“AML when it grows in the bone marrow, it crowds out the good guys,” says Dr. Tara Lin, director of the Acute Leukemia Program, University of Kansas Medical Center.
Symptoms Of Relapse in Acute Myeloid Leukemia (AML)
The symptoms of a relapse may include:
- Increased fatigue including shortness of breath
- Increased bruising due to a low platelet count
- Anemia, due to a low blood count
- Infections, caused by the low number of normal white blood cells to help fight them off.
AML patients who are in remission are carefully monitored to catch a relapse before it causes symptoms, Dr. Lin says.
“If I have a patient with AML who’s in remission, I will follow their blood counts really closely,” she explains. “And if I see a drop in any of those normal counts, I will be prompted to get a bone-marrow biopsy in order to look for disease relapse, earlier rather than later, before the patient is developing symptoms.”
Treatment Options For When Acute Myeloid Leukemia (AML) Returns
For patients whose acute myeloid leukemia (AML) has returned, there are an increasing number of treatment options still available, says Dr. Raoul Tibes, formerly the Director of the Clinical Leukemia Program at NYU Langone Health.
Dr. Tibes explains that treatment options after relapse are often determined by when the disease recurs after initial remission. Patients who were in remission for a year or more and experience a reoccurrence are often put back on initial treatment and undergo a stem cell transplant, if possible. For patients whose remission lasts less than a year, physicians will look for targeted therapies in order to determine molecular and genetic factors in the leukemia cells.
How To Treat Acute Myeloid Leukemia (AML) When It Returns
“We look for genetic and genomic changes in our leukemia patients that relapse,” Dr. Tibes tells SurvivorNet. “Often we can compare them to their initial diagnosis and now we have a couple of medications available and we try to find medication that is specific for that molecular abnormality in leukemia cells.”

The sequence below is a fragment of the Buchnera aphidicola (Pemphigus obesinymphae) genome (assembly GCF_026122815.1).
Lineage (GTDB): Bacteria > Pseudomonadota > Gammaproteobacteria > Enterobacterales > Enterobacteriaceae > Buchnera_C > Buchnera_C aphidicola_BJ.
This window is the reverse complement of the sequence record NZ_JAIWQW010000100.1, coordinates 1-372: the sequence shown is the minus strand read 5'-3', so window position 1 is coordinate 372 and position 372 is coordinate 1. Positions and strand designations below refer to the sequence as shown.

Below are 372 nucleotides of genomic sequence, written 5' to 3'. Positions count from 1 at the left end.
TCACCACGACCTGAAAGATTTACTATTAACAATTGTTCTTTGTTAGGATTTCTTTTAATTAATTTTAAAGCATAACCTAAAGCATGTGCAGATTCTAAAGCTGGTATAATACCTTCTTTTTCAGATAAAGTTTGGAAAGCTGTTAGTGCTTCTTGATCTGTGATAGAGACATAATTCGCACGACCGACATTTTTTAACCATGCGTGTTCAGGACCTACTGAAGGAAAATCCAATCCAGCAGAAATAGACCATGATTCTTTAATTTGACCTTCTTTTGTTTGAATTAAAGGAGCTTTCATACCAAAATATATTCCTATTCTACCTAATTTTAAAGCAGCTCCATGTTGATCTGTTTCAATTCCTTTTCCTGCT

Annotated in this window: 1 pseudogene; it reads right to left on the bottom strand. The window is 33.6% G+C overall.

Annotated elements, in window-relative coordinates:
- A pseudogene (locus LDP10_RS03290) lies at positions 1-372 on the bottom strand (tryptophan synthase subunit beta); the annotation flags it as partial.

IDH1 and IDH2 Inhibitors
Dr. Tibes is excited about IDH1 and IDH2 Inhibitors, which are medications receiving approval by the Food and Drug Administration (FDA) because of successful response rates for relapsed AML. However, Dr. Tibes says that the overall amount of medication for AML treatment is still too small.
“The challenge is that we in a way know more about the genes and the molecular makeup of leukemia cells than we have medication and drugs available,” according to Dr. Tibes. “So despite the approval of several medications from the FDA for AML over the past couple of years, we still have a long way to go.”
Stem Cell Transplants During Relapses In Acute Myeloid Leukemia (AML)
AML will usually go into remission after initial treatment. However, if AML returns then physicians will consider a stem cell transplant (SCT), also known as a bone marrow transplant, which allows an extremely high dose of cancer-killing chemotherapy to be given. Following the transplant, patients are given stem cell infusions to restore bone marrow. However, physicians must decide if a person is eligible for the procedure.
“What does eligible mean? It means you’re pretty healthy, your heart works okay, your lungs work okay… Doctors like to make sure a person can walk, can do the normal days activities, before saying a patient is healthy enough to go for a transplant,” Dr. Nina Shah, who treats blood cancer at The University of California, San Francisco (UCSF).
The most common form of stem cell transplant to treat AML is an allogeneic stem cell transplant, where the stem cells come from a donor whose tissue type matches the patient’s. Transplant cells can come from donors who are family members, unrelated donors, or from chord blood.
Contributing: SurvivorNet Staff